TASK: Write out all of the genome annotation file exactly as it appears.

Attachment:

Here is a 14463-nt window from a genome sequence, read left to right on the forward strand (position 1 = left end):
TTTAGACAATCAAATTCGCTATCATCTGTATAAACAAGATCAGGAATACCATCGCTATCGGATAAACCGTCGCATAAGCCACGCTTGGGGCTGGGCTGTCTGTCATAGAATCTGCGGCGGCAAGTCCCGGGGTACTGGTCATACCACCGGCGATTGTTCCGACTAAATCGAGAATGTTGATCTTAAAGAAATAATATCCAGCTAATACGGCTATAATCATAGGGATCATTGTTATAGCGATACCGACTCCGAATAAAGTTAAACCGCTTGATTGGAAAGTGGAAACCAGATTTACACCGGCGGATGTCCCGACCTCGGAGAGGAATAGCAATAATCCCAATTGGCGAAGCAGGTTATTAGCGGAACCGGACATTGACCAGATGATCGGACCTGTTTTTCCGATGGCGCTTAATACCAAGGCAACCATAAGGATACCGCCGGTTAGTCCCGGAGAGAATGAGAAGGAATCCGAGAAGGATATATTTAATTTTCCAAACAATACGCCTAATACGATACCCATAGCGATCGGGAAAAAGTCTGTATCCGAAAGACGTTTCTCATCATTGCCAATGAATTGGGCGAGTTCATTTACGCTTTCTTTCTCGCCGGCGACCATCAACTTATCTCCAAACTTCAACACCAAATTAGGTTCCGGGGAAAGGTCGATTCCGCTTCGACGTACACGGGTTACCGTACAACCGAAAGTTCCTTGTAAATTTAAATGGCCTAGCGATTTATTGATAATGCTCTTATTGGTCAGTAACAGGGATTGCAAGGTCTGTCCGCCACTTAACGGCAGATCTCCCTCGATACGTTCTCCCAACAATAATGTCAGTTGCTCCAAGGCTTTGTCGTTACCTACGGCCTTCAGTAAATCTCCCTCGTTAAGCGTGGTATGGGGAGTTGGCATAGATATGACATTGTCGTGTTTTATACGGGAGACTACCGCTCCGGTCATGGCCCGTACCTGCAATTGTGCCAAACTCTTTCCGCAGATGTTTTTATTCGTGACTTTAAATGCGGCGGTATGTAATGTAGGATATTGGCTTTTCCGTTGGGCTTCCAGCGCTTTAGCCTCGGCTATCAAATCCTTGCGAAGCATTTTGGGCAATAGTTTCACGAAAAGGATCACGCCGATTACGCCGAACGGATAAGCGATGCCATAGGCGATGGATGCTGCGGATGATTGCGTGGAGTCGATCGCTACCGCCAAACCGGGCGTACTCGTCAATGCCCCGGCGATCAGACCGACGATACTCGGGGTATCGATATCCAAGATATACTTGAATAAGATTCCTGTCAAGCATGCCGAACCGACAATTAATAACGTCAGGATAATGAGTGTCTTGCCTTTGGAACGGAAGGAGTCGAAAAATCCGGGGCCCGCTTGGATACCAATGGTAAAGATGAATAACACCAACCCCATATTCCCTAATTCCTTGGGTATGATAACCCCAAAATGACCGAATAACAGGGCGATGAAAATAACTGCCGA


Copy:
Here is a 14463-nt window from a genome sequence, read left to right on the forward strand (position 1 = left end):
TTTAGACAATCAAATTCGCTATCATCTGTATAAACAAGATCAGGAATACCATCGCTATCGGATAAACCGTCGCATAAGCCACGCTTGGGGCTGGGCTGTCTGTCATAGAATCTGCGGCGGCAAGTCCCGGGGTACTGGTCATACCACCGGCGATTGTTCCGACTAAATCGAGAATGTTGATCTTAAAGAAATAATATCCAGCTAATACGGCTATAATCATAGGGATCATTGTTATAGCGATACCGACTCCGAATAAAGTTAAACCGCTTGATTGGAAAGTGGAAACCAGATTTACACCGGCGGATGTCCCGACCTCGGAGAGGAATAGCAATAATCCCAATTGGCGAAGCAGGTTATTAGCGGAACCGGACATTGACCAGATGATCGGACCTGTTTTTCCGATGGCGCTTAATACCAAGGCAACCATAAGGATACCGCCGGTTAGTCCCGGAGAGAATGAGAAGGAATCCGAGAAGGATATATTTAATTTTCCAAACAATACGCCTAATACGATACCCATAGCGATCGGGAAAAAGTCTGTATCCGAAAGACGTTTCTCATCATTGCCAATGAATTGGGCGAGTTCATTTACGCTTTCTTTCTCGCCGGCGACCATCAACTTATCTCCAAACTTCAACACCAAATTAGGTTCCGGGGAAAGGTCGATTCCGCTTCGACGTACACGGGTTACCGTACAACCGAAAGTTCCTTGTAAATTTAAATGGCCTAGCGATTTATTGATAATGCTCTTATTGGTCAGTAACAGGGATTGCAAGGTCTGTCCGCCACTTAACGGCAGATCTCCCTCGATACGTTCTCCCAACAATAATGTCAGTTGCTCCAAGGCTTTGTCGTTACCTACGGCCTTCAGTAAATCTCCCTCGTTAAGCGTGGTATGGGGAGTTGGCATAGATATGACATTGTCGTGTTTTATACGGGAGACTACCGCTCCGGTCATGGCCCGTACCTGCAATTGTGCCAAACTCTTTCCGCAGATGTTTTTATTCGTGACTTTAAATGCGGCGGTATGTAATGTAGGATATTGGCTTTTCCGTTGGGCTTCCAGCGCTTTAGCCTCGGCTATCAAATCCTTGCGAAGCATTTTGGGCAATAGTTTCACGAAAAGGATCACGCCGATTACGCCGAACGGATAAGCGATGCCATAGGCGATGGATGCTGCGGATGATTGCGTGGAGTCGATCGCTACCGCCAAACCGGGCGTACTCGTCAATGCCCCGGCGATCAGACCGACGATACTCGGGGTATCGATATCCAAGATATACTTGAATAAGATTCCTGTCAAGCATGCCGAACCGACAATTAATAACGTCAGGATAATGAGTGTCTTGCCTTTGGAACGGAAGGAGTCGAAAAATCCGGGGCCCGCTTGGATACCAATGGTAAAGATGAATAACACCAACCCCATATTCCCTAATTCCTTGGGTATGATAACCCCAAAATGACCGAATAACAGGGCGATGAAAATAACTGCCGA